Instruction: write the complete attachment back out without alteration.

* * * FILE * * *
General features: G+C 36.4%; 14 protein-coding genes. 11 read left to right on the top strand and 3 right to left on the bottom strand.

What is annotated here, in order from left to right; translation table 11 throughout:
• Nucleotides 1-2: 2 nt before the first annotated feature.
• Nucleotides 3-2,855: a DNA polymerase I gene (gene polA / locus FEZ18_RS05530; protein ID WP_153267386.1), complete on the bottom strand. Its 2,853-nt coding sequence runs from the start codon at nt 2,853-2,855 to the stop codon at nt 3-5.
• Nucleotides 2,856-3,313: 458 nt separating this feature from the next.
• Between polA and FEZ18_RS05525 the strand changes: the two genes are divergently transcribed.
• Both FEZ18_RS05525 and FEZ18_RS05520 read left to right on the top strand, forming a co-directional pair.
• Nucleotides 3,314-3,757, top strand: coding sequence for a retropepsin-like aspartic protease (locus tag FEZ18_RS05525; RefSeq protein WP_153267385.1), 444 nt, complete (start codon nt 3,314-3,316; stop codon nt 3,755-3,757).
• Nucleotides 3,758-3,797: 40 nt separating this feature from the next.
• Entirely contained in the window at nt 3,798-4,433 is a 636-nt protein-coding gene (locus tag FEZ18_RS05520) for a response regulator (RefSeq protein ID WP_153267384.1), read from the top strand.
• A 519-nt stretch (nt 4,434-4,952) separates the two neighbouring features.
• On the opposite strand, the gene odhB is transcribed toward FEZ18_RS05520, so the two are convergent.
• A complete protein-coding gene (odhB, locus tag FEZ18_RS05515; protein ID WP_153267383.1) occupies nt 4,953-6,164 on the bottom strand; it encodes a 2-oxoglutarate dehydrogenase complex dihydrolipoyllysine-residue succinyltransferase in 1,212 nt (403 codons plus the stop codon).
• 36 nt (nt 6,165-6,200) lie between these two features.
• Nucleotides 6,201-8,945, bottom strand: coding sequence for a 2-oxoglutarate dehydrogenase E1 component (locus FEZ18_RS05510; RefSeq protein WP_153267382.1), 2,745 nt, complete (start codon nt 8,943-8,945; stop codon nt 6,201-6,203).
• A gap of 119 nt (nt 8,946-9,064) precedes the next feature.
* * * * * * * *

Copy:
General features: G+C 36.4%; 14 protein-coding genes. 11 read left to right on the top strand and 3 right to left on the bottom strand.

What is annotated here, in order from left to right; translation table 11 throughout:
• Nucleotides 1-2: 2 nt before the first annotated feature.
• Nucleotides 3-2,855: a DNA polymerase I gene (gene polA / locus FEZ18_RS05530; protein ID WP_153267386.1), complete on the bottom strand. Its 2,853-nt coding sequence runs from the start codon at nt 2,853-2,855 to the stop codon at nt 3-5.
• Nucleotides 2,856-3,313: 458 nt separating this feature from the next.
• Between polA and FEZ18_RS05525 the strand changes: the two genes are divergently transcribed.
• Both FEZ18_RS05525 and FEZ18_RS05520 read left to right on the top strand, forming a co-directional pair.
• Nucleotides 3,314-3,757, top strand: coding sequence for a retropepsin-like aspartic protease (locus tag FEZ18_RS05525; RefSeq protein WP_153267385.1), 444 nt, complete (start codon nt 3,314-3,316; stop codon nt 3,755-3,757).
• Nucleotides 3,758-3,797: 40 nt separating this feature from the next.
• Entirely contained in the window at nt 3,798-4,433 is a 636-nt protein-coding gene (locus tag FEZ18_RS05520) for a response regulator (RefSeq protein ID WP_153267384.1), read from the top strand.
• A 519-nt stretch (nt 4,434-4,952) separates the two neighbouring features.
• On the opposite strand, the gene odhB is transcribed toward FEZ18_RS05520, so the two are convergent.
• A complete protein-coding gene (odhB, locus tag FEZ18_RS05515; protein ID WP_153267383.1) occupies nt 4,953-6,164 on the bottom strand; it encodes a 2-oxoglutarate dehydrogenase complex dihydrolipoyllysine-residue succinyltransferase in 1,212 nt (403 codons plus the stop codon).
• 36 nt (nt 6,165-6,200) lie between these two features.
• Nucleotides 6,201-8,945, bottom strand: coding sequence for a 2-oxoglutarate dehydrogenase E1 component (locus FEZ18_RS05510; RefSeq protein WP_153267382.1), 2,745 nt, complete (start codon nt 8,943-8,945; stop codon nt 6,201-6,203).
• A gap of 119 nt (nt 8,946-9,064) precedes the next feature.